What's A Word That Rhymes With Pavement?

Whats Word That Rhymes With Pavement

Interviewed in Spin on the release of their second album, Stephen

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Malkmus promised that some day Pavement would make an album that was

technically perfect, without any mistakes or so-called sloppiness. 'Maybe by

the time we're five albums in,' he said.

Terror Twilight, their fifth release, has polished their loose sound

to a slick sheen, with every guitar note in its place, every drum kick right

on the beat, every vocal on pitch. From the band that once proclaimed

'perfect sound forever,' the results are a little, well, dull.

Despite the involvement of producer-of-the-moment Nigel Godrich (Radiohead,

Beck), Terror Twilight is immediately recognizable as a Pavement

album. There are the shimmering guitars, the catchy melodies, and Malkmus

tossing off brilliant couplets like 'Architecture students are like virgins

with an itch they cannot scratch/ Never build a building till you're 50/

What kind of life is that?' But for all the great songs and moments, there's

the inescapable feeling of being held at arm's length and asked to admire

the album's perfect construction, rather than fall in love with its

idiosyncrasies. By cutting away the rough edges and spontaneous gestures

that helped to define their music, Pavement have lost some of their

essential beauty. They should know better than anyone that the notes you

miss mean more than the ones you hit.

Ever since Wowee Zowee (1995) -- a ragged, sprawling masterpiece that

perplexed fans and critics -- Pavement has seemed intent on high-tailing it

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to more conventional pastures. For Brighten the Corners (1997), they

trimmed song structures to recognizable shapes, tightened production values

and slowed down the songs. Twilight continues this trend, wallowing

almost exclusively in mid-tempo shuffles. 'I get high on action,' Malkmus

sings on the new B-side, 'Roll with the Wind.' But he only raises his voice

a few times, preferring the laid-back singing style introduced in ballads

like 'We Dance.' For a band that named its Internet site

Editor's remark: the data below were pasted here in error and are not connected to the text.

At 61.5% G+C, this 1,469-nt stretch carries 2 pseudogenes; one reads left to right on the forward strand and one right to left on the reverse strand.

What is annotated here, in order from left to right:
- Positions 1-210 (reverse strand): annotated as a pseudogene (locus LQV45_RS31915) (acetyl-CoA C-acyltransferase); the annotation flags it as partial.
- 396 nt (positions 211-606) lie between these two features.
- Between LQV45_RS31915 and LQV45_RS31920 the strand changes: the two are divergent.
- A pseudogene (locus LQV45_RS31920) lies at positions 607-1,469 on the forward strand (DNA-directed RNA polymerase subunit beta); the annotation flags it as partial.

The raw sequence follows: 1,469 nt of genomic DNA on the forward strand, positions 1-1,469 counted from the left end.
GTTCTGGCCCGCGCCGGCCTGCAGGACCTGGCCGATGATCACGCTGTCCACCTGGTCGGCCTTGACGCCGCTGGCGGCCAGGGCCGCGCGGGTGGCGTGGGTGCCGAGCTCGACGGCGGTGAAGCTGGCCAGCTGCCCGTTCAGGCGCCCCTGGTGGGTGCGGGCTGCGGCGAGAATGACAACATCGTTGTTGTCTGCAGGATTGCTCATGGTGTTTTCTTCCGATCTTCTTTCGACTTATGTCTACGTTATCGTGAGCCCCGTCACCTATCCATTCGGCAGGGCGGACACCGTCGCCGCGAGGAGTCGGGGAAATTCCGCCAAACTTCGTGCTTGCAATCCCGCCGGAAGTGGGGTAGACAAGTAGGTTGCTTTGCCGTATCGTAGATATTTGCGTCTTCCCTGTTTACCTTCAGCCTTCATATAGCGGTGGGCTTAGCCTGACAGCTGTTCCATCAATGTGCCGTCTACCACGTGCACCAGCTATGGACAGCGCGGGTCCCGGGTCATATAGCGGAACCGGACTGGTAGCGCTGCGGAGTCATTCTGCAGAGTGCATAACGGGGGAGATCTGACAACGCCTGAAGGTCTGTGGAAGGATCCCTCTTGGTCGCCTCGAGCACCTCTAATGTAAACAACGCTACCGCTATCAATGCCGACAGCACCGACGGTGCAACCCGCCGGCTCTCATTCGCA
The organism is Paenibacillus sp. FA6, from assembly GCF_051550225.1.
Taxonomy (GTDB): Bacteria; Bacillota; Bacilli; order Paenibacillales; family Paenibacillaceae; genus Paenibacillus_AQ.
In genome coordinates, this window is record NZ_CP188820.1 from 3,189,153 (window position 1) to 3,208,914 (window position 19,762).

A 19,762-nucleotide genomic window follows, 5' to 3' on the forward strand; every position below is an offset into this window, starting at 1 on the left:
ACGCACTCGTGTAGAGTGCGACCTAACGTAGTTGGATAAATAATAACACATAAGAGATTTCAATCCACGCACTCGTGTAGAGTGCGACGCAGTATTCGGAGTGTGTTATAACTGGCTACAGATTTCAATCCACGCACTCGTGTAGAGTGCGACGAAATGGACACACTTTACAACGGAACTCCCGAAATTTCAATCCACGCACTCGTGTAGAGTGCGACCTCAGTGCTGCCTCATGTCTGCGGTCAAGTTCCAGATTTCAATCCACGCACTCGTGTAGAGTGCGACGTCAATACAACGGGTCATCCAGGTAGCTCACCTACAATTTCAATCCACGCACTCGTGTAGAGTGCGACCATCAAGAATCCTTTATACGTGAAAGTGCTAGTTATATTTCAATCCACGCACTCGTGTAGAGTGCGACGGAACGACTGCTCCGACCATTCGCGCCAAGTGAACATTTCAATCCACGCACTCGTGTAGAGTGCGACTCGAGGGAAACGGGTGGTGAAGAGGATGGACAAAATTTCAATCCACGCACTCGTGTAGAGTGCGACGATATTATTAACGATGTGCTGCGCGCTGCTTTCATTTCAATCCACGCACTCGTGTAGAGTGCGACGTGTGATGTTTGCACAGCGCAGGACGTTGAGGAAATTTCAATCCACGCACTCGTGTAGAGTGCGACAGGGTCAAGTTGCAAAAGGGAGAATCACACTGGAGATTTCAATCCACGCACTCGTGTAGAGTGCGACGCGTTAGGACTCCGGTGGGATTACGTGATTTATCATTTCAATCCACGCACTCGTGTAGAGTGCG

'Pavement-the-Rock-Band.com,' there's a serious dearth of rock 'n' roll


The album opens with 'Spit on a Stranger' ( RealAudio excerpt ),

a pleasant -- I can't avoid the word -- ditty. It has a lovely melody, a loping beat and swooning background

vocals, but the effect evaporates almost before the song is over. Gorgeous

ballads like 'Major Leagues' and 'Ann Don't Cry' ( RealAudio excerpt )

are more effective, perfecting a form the band has been playing with

since 'Here' and 'Newark Wilder.' The guitars have a crystalline jangle, chiming and sighing in

perfect tandem with the melody, tugging at your heartstrings from unexpected

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'Speak, See, Remember' ( RealAudio excerpt )

starts off sounding almost like jazz before sliding into the only full-throttle rock on the album. 'Cream of Gold' is

gratifyingly heavy, with some excellent guitar interplay by Malkmus and

Steve 'Spiral Stairs' Kannberg. Even though the quality of the songs is

remarkably consistent (there are no songs by Spiral Stairs), they sound a

bit too familiar, like sewn-together composites from all the previous

albums. 'The Hexx' feels exactly like Brighten the Corners' closer,

'Fin,' from the slow-motion guitar solo down to the lyrics about architects.

The only song that adds anything new to Pavement's bag of tricks is 'Folk

Jam,' which uses a banjo to split the difference between country twang and

Arabic drone, while Malkmus confides, 'Irish folktales scare the shit out of


Terror Twilight creates a stoner vibe, the lulling sense that you've

been here before but that it's somehow different the second time around.

It's permeated by a sense of impeccably crafted decay, a rarified mood for


The B-sides stand in sharp relief to the album, telling a different story.

'Harness Your Hopes' is fueled by a pounding CCR beat as Malkmus blasts out

a dense string of some of his best and funniest lyrics. How can anyone

resist lines like 'Show me a word that rhymes with Pavement/ and I won't

kill your parents/ and roast them on a spit'? 'Roll with the Wind' choogles

like vintage Lynyrd Skynyrd (that's a compliment), with an insanely catchy

chorus and some fantastic guitar. Both songs are messy, fun and impassioned.

They're memorable precisely because they don't sound so damned careful.

I was going to end the review by quoting the opening lines of 'Ann Don't

Cry': 'The damage has been done/ I am not having fun anymore.' But that

seems too easy, too premature. Another lyric better sums up my feelings:

'You kiss like a rock, but you know I need it anyway.' Right. Terror

Twilight casts its own hazy, meandering spell, but I can't help feeling

that we're on the cusp of diminishing returns. Terror Twilight lacks

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the liveliness of 'Harness Your Hopes,' even the off-the-cuff charm of their

shows. Still, not many bands, even at their best, deliver this much. I want

more, but I'll take what I can get.